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Until the anxious eye might view,
Alone the lily's sickly hue, .
Yes! they have felt as we for you.
But oh! how few the joys have known,
To see again the roses blown:
To find their very hopes out-done,
And all their fears relieved or gone.
Such joy is ours; for gracious heaven
Returning health to thee has given ;
And we, thy friends, will gladly give
The praise to Him who bade thee live.
How fruitless all thy parents' care!
How vain to breathe the ocean air!
If He who rules the earth and seas,
Nor blessed the care, nor winged the breeze. 'Tis the Physician, heavenly, true,
Whose balms have done so much for you.
Sweet friend! oh! may thy lengthened days
Be all devoted to His praise:
May every hour in mercy given
But fit thee more for Him and heaven!
Friendship! I thought thee once a pleasing thing;
When childhood flattered me with easy dreams.
Too rash I trusted to thy waxen wing,
Against affliction's melting beams.
I knew not, till I felt, how light! how vain!
Were all thy boasted mighty powers:
Fair promiser in happy hours,
But flying from our pain.
When youth allured me, from my mother's knee,
To sports, companions, and unthinking days;
I thought the sun and seasons made for me,
Smoothly we enter life's delusive maze,
By inexperience led, and hope deceived.
I trusted ere my heart inquired,
So soon is what we wish admired!
And what we love believed!
But heavenly care, that did my good intend, Stripped me of these to give me better joys; Removing worldly prospects-substance-friendAnd gave itself in change for earthly toys.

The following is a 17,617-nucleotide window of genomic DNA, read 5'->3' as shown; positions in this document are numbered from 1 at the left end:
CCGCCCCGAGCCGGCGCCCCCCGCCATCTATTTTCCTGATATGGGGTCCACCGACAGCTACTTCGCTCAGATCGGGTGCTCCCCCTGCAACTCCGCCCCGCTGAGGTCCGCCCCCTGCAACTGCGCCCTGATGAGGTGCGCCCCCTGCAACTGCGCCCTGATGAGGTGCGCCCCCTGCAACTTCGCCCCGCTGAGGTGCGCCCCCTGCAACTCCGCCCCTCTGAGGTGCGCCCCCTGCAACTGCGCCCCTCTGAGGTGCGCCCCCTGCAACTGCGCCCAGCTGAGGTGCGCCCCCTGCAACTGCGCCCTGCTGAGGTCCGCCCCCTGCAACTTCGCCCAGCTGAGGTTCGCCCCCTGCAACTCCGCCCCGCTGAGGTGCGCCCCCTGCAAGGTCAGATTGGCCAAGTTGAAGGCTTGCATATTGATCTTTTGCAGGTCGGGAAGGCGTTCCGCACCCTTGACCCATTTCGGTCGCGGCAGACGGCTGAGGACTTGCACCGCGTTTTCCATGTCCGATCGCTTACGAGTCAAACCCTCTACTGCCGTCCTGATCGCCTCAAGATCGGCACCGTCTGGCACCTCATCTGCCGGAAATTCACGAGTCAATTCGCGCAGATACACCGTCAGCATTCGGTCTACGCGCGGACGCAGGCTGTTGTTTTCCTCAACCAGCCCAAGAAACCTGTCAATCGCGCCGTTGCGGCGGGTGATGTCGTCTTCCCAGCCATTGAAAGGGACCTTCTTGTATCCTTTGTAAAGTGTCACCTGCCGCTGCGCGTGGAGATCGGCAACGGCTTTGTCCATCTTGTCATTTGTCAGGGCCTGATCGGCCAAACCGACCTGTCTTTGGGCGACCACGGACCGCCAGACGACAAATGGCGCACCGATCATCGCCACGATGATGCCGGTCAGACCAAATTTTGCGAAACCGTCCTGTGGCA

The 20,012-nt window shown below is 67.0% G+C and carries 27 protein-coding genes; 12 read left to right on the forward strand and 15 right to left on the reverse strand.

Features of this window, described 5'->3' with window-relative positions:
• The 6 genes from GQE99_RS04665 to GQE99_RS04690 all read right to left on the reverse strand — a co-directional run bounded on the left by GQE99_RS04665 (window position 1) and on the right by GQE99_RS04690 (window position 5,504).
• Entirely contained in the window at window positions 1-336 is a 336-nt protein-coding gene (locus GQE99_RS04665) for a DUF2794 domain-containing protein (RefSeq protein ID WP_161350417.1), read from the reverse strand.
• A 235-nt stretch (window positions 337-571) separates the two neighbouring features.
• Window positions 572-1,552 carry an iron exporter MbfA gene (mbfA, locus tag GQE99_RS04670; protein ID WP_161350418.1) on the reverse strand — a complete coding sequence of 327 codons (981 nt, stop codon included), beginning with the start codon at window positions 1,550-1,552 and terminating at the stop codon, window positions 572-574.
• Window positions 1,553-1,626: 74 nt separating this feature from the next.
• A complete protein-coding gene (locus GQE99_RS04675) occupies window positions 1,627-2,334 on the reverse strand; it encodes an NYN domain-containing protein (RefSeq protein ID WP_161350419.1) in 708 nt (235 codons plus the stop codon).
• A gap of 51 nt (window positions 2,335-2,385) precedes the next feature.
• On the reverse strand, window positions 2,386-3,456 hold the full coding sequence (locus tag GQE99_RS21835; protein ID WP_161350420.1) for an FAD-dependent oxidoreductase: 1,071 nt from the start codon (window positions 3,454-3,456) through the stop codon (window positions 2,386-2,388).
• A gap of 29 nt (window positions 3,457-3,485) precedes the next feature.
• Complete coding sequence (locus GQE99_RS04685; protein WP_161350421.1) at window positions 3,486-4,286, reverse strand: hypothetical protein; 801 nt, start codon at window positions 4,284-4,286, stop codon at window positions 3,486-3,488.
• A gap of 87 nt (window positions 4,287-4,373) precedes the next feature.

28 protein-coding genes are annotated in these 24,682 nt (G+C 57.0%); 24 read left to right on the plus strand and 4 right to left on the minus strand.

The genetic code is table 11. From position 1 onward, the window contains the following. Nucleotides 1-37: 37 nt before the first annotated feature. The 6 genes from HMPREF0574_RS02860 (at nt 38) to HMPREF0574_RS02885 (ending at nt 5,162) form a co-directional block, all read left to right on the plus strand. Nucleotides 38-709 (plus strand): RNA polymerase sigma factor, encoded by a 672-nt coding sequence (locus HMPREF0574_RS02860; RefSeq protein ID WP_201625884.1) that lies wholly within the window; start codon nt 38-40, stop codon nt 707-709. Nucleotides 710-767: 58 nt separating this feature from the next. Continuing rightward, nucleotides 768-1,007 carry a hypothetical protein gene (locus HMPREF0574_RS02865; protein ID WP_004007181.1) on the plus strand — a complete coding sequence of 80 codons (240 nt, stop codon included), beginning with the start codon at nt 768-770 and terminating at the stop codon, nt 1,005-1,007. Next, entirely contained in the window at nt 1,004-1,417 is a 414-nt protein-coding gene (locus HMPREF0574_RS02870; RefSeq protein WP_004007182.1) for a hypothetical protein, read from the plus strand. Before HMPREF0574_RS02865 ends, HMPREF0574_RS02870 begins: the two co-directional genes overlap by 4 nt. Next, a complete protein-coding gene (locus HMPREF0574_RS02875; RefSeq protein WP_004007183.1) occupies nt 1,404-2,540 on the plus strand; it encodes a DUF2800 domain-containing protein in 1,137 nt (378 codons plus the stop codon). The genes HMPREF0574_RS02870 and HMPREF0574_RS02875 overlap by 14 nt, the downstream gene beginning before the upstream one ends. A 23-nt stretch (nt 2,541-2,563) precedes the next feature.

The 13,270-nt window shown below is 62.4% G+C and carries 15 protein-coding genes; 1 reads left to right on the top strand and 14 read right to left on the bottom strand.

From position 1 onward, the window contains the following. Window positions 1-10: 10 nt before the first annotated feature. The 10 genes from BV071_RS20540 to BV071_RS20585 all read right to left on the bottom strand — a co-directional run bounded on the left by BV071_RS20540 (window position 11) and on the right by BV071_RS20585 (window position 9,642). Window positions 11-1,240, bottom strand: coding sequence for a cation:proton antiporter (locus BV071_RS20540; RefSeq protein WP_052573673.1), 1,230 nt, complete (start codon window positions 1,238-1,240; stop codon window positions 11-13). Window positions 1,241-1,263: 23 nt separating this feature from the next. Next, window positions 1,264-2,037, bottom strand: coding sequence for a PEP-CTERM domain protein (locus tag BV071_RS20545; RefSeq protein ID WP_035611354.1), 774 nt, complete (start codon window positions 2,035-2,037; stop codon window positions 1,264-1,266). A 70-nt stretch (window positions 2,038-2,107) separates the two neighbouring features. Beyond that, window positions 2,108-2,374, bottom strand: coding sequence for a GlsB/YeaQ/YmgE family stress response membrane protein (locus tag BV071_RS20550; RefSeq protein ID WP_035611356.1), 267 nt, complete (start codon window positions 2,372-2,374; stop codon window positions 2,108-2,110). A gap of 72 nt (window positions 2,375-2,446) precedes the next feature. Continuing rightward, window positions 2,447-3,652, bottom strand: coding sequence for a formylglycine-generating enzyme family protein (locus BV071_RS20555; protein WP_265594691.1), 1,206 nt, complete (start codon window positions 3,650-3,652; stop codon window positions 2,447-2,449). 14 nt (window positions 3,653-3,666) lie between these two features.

Ah! my dear Lord, how little did I know ?
When their mourned loss first fixed my smart,
Thou didst but rend them from my heart,
That thou might more bestow.
Can I forget our childish days?
When life and love were young
When nature's voice the heart obeys,
Ere flattery soiled the tongue :
Ah! no-for then I deemed thee true,
And life and love to me were new.
Can I forget those childish days?
When every thought of mine,
But sought for pleasure in thy praise,
And in thy look divine:
Ah! no-for these were happy hours,
And sorrow had not sought our bowers.
Can I forget the happy time?
When first I breathed to thee The tale of love, and when the chime Of thy answer came like melody, Of distant music on my ear, So soft, so sweet, but ah, how clear.
Ah! no, for memory has the will
To trace o'er every scene;
To tell us what we were, and still
To say what might have been-
A record of our fate it is
A mockery of our wretchedness,
Then since these days no more return,
Since we no more must meet;
Since memory still broods o'er the urn
Of love and friendship sweet;
Farewell, and may thine only tear
Be shed upon my lowly bier.
If sorrow's holiest tears could bring
Thy spirit from its native skies,
Then might we hope that pity's wing
Would waft the bark from paradise!
But all our sorrow is unknown,
In that blessed place where thou art gone.
ON THE DEATH OF A CLERGYMAN.